2016 – Mark Melancon
If there was one shiny jewel in the Pirates treasure chest during the 2016 season it was Mark Melancon. I have written about Mark in great detail before, so here’s a taste of that before we dive right in. Find the whole piece here.
“In his career, Melancon has completed 168 saves in the 191 save situations he’s ever been in. 87.9% of the time that Melancon comes in and can get a save, he’s gets the fucking save. When you compare him to Chapman, he’s only 2% off. That’s not too shabby, especially since, Chapman just hit a huge payday with New York.
So why didn’t Melancon get an $80 million dollar payday like his other counterparts? Well, it’s a small, but visible reason; he doesn’t have the power. Of the 6,000+ pitches of Melancon’s that were tracked by PitchFx, a sum total of 0 PITCHES EVER WENT ABOVE 95MPH. Melancon is a throwback to a simpler time when Closers only had two pitches. Mark has a fastball and a nasty, NASTY Cutter. That’s it. That’s all he has. A Bartolo Colon-like Fastball and a Mariano Rivera like Cutter.”
The guy is nasty and gnarly and you wouldn’t really expect it. He’s not an Aroldis Chapman or Kenley Jansen type of pitcher, he’s got that quiet intensity. He pitches through you. He’s got ice in his veins. He messes with your mind.
So how does Washington get away with only dealing Felipe Rivero and Taylor Hearn? You were in the driver’s seat, trying to make a deal with a team that was in desperate need of a closer. Look at what Chapman got for the Yankees. Half of that would have been an upgrade.
2017 – Gerrit Cole and Andrew McCutchen
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Here is what bothers me about the Gerrit Cole trade to Houston, it shoud have been with New York. The biggest piece on the move to Pittsburgh is Colin Moran, who can play first and third. The Yankees were reportedly offering Clint Frazier, who is going to be a superstar, but happens to be in the mix for a spot in a crowded pinstripe outfield. Why did the Pirates go with Houston’s deal and some vastly less superior prospects? Because Houston offered more.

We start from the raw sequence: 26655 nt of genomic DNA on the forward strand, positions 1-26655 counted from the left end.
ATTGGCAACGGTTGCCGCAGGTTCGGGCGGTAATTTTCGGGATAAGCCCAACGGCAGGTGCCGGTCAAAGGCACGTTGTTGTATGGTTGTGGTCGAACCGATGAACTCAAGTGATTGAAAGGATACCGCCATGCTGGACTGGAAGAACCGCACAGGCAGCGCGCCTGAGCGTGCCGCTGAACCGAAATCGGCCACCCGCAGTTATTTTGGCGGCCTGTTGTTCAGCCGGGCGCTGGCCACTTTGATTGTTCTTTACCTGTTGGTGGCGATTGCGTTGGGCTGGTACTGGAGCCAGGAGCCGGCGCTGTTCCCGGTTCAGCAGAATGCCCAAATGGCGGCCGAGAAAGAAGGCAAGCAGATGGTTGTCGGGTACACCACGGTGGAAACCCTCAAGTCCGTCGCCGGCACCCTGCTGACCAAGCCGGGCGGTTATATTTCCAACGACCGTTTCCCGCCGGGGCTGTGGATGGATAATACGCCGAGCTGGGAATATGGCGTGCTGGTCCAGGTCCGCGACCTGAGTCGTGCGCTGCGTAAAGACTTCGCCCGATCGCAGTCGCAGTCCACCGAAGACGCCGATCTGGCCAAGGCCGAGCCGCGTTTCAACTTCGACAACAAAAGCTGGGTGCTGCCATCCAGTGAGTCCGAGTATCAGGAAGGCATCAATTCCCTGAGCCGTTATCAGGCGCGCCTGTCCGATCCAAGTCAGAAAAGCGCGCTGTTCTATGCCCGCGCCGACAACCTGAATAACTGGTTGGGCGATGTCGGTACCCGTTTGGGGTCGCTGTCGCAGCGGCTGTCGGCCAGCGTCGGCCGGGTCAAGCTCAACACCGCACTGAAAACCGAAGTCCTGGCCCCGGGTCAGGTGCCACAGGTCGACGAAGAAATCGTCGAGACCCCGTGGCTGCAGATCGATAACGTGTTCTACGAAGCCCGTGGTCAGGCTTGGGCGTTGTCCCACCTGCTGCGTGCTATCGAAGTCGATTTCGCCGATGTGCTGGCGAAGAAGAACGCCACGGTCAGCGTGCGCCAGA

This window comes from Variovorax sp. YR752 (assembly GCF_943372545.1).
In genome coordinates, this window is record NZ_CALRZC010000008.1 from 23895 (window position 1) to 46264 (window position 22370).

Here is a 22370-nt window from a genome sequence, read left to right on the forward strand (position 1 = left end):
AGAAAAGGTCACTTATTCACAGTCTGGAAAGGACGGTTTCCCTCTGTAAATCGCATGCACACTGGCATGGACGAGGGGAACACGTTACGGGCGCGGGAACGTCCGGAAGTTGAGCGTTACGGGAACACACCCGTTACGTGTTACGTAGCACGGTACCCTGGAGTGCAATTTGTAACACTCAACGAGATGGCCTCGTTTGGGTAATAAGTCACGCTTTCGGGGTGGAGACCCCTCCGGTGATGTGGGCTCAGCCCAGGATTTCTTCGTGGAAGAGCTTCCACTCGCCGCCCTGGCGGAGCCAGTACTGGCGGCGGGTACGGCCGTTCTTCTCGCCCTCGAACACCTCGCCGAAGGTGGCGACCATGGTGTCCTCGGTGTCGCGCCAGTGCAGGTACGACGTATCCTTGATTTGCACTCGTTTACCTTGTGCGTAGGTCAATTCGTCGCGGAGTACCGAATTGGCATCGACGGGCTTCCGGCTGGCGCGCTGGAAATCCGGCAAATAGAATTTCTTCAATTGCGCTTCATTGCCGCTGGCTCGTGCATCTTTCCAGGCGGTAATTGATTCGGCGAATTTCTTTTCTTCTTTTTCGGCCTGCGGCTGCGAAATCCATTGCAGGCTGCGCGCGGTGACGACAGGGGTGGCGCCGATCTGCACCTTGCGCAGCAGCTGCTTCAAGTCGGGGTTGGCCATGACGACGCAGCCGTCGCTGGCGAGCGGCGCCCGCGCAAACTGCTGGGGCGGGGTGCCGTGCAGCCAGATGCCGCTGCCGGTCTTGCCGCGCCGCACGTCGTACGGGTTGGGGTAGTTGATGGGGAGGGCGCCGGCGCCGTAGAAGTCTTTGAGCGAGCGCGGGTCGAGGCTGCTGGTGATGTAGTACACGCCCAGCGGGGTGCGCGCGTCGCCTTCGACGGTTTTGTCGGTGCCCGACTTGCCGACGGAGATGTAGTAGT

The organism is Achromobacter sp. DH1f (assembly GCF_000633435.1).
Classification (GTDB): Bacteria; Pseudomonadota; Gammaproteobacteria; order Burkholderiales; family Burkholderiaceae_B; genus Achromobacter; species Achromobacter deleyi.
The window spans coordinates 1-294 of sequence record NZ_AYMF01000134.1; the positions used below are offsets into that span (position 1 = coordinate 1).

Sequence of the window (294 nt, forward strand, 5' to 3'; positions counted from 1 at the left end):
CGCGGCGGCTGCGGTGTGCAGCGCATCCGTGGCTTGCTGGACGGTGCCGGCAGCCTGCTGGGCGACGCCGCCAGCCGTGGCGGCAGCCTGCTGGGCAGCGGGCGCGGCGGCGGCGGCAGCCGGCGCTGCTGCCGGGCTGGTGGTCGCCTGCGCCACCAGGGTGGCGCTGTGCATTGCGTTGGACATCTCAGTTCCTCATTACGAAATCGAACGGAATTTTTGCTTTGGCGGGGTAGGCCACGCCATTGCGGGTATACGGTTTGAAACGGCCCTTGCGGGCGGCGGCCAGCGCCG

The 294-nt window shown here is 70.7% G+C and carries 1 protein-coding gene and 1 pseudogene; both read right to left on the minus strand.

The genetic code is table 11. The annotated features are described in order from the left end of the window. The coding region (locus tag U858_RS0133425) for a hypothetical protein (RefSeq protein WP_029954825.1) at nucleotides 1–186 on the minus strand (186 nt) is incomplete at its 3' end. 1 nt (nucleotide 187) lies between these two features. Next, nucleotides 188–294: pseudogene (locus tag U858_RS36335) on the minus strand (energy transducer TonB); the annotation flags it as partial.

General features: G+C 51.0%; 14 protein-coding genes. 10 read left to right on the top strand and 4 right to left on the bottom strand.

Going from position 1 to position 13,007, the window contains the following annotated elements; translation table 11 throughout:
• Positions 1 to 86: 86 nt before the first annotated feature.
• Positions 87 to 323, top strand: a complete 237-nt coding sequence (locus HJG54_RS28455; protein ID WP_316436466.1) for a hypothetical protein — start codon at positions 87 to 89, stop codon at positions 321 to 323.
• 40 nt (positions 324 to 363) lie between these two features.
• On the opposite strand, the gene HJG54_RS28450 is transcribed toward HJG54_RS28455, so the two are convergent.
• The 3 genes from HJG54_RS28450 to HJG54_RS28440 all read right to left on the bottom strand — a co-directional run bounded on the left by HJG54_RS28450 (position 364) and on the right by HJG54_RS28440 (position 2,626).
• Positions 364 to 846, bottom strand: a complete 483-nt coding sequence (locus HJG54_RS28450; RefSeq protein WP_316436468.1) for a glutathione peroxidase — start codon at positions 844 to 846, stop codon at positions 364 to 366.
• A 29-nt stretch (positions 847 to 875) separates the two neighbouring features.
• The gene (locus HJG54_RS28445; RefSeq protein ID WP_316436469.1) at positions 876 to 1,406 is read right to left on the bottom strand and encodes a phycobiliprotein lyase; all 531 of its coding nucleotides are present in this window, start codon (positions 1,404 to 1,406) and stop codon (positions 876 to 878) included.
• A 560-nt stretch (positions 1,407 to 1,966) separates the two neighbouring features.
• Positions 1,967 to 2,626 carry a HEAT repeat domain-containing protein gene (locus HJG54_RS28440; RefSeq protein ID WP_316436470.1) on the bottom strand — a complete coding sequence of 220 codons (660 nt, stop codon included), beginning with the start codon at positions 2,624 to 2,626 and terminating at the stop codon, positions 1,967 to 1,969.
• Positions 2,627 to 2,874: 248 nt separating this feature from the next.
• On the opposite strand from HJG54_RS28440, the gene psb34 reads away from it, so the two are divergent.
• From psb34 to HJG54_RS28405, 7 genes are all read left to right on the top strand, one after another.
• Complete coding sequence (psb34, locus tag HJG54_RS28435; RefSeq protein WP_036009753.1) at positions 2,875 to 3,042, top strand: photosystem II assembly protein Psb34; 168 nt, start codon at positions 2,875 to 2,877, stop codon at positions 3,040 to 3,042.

ONE. MORE. PLAYER.
When your GM is looking at trades and going with quantity over quality, you’ve got a problem. Every team plays with 9 guys on the field, no one gets 10 or 11, it’s about the quality of the team you are fielding. This deal is awful for the Pirates and it let’s Gerrit Cole into the wild, when he should still be in Pittsburgh.
The Andrew McCutchen deal is a lot less aggravating from a General Manager standpoint. At this point in his career, you want to see Cutch get a ring. Would it be awesome if he got that ring in Pittsburgh? YOU BET. Would it be awesome if he got one anywhere else? Yea, but it’s not as fulfilling.
Andrew McCutchen has been the Pittsburgh Pirates franchise since he arrived in 2009. He has taken the town by storm on the field and off. He was the face of Pittsburgh sports, of it’s hard work ethic, and blue collar feel. The grind was real for McCutchen. You could feel his effort through your television screen. You could also feel his love for the game and his city.
To see Cutch in an opening Day uniform that is not Black and Yellow is going to be very odd for everyone, not just Pittsburgh fans. He was a staple of the game, a part of that beautiful view in the outfield, almost as if he was a part of the Pittsburgh skyline.
The Pirates did get a top 5 prospect in Bryan Reynolds, but this now begs the question what happens in their farm system. The Pirates have two outfield prospects (Reynolds and the #1 prospect in their system Austin Meadows) who are not going to be stuck in a logjam to play in the Bucs outfield. The Bucs needed pitching and they failed to land anything they actually needed, leaving their farm system in disarray…. Not the greatest thing for a team about to rebuild.
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At the end of the day, the Pirates are not better off than they were at the end of the 2017 season, in fact, they are right where they were after 2013, 2014, 2015 and 2016. They are the same, not better.
The Pirates are going into a rebuild, a very extensive rebuild and in order to do that they need to keep Nutting and fire Huntington. Nutting needs to work to restore faith in his team with the Pittsburgh faithful, and the first step is removing the General Manager who’s inability to appraise and acquire talent has stunted the growth of a team who had all the potential in the world.
The Jolly Roger will fly over PNC this season, but it’s time to get rid of the guy who plundered their riches and ran them aground.